On 18 April 1844 William Law was excommunicated. Angered at the decision, he requested a review of his case at the forthcoming general conference. His request was denied. Embittered, on 1 June 1844 he wrote of his intent to publish the Nauvoo Expositor: “Our enemies rage, and publish slander about us, but we cease not to vindicate the cause of truth, and oppose crime. To this end we have purchased a printing press and intend issuing in a few days a paper to be entitled the Nauvoo Expositor. This course has caused great alarm in the camp of our enemies.”5
On 7 June 1844 the first edition of the anti-Mormon newspaper was published: “This day the Nauvoo Expositor goes forth to the world, rich with facts, such expositions as make the guilty tremble and rage. 1000 sheets were struck and five hundred mailed forthwith. If the paper is suffered to continue it will set forth deeds of the most dark, cruel and damning ever perpetrated by any people under the name of religion since the world began.”6
The printing and destruction of the fraudulent newspaper led to the arrest, imprisonment, and martyrdom of Joseph and Hyrum. Although denying his complicity in the tragedy William wrote:
The judgment of an offended God had fallen upon them. During the latter part of their lives they knew no mercy, and in their last moments they found none. Thus the wicked may prosper for a time, but the hour of retribution is sure to overtake them….
… [Joseph] was one of the false prophets spoken of by Christ who would come in sheep’s clothing but inwardly be a raveling wolf…. He claimed to be a god, whereas he was only a servant of the Devil, and as such met his fate.7
By the fall of 1844 William had moved to Hampton, Illinois. On 29 September 1844 he was taken into custody on charges of contributing to the Martyrdom, but he was released the following day. In a letter to the newspaper The Upper Mississippian he wrote: “Our lives are yet threatened by a band of desperate men, who have sworn with a solemn oath to shed our blood, even to the third generations. Our homes here in your peaceful county are to be given to the burning flames, and our wives to be left widows in our midst.” However, even during this precarious situation he wrote in the letter of his belief in the early teachings of the Prophet: “We verily believe, and many of us know of a surety, that the religion of the Latter Day Saints, as originally taught by Joseph Smith, which is contained in the old and new Testaments, book of Covenants, and book of Mormon, is verily true.”8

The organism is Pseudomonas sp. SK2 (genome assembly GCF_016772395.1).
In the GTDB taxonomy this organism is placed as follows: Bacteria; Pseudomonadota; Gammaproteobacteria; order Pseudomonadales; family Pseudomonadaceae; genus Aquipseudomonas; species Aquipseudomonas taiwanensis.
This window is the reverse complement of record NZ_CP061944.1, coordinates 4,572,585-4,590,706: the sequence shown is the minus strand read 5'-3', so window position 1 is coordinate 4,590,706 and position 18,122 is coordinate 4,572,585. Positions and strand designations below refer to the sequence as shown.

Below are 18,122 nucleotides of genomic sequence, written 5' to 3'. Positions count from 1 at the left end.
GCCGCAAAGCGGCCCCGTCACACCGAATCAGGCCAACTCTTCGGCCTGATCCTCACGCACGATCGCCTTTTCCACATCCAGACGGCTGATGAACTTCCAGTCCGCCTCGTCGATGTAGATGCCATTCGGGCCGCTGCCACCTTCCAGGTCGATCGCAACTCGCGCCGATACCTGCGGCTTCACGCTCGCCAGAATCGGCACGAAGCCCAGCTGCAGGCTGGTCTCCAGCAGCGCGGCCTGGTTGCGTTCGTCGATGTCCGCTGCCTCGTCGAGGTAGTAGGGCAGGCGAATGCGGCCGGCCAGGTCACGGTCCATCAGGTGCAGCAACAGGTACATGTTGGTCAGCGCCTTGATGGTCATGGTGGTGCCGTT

In Hampton William was employed for a decade as a merchant before turning his professional attention to medicine. For nearly forty years he was acknowledged as a physician and surgeon near Apple River, Illinois, and in Shullsburg, Wisconsin.
After the death of his wife William resided with his son, Judge “Tommy” Law, in Shullsburg. He wrote in 1885 that the Church “never was a Church of Christ, but a most wicked blasphemous humbug gotten up for the purpose of making money.”9 In 1887 William confessed, “The great mistake of my life was my having anything to do with Mormonism.”10
Have never read any of the books published about the Mormons; never read Bennett’s book, have kept no papers published in Nauvoo; haven’t a scrap of any kind; the only number of the Expositor I had some one carried off. My wife (at an early day) burned up the Book of Mormon and the Doctrine and Covenants. She said no Mormon work could find a place in her house. We have lived down in a great measure the disgrace following our unfortunate association with the Mormons. We committed a great error, but no crime. This is my consolation, that we only erred in judgment.11
He died on 12 January 1892 in Shullsburg at the age of eighty-two.
1. William Law to Isaac Russell, 17 January 1839, Archives Division, Church Historical Department, Salt Lake City, Utah, as cited in Lyndon W. Cook, William Law (Orem, Utah: Grandin Book Co., 1994), p. 8.
2. William Law to Isaac Russell, 29 November 1840, Archives Division, Church Historical Department, Salt Lake City, Utah, as cited in Lyndon W. Cook, William Law (Orem, Utah: Grandin Book Co., 1994), p. 11.
3. William Law’s Nauvoo diary, as cited in Lyndon W. Cook, William Law (Orem, Utah: Grandin Book Co., 1994), p. 38.
4. William Law’s Nauvoo diary, as cited in Lyndon W. Cook, William Law (Orem, Utah: Grandin Book Co., 1994), p. 46.
5. William Law’s Nauvoo diary, as cited in Lyndon W. Cook, William Law (Orem, Utah: Grandin Book Co., 1994), pp. 54-55.
6. William Law’s Nauvoo diary, as cited in Lyndon W. Cook, William Law (Orem, Utah: Grandin Book Co., 1994), p. 55.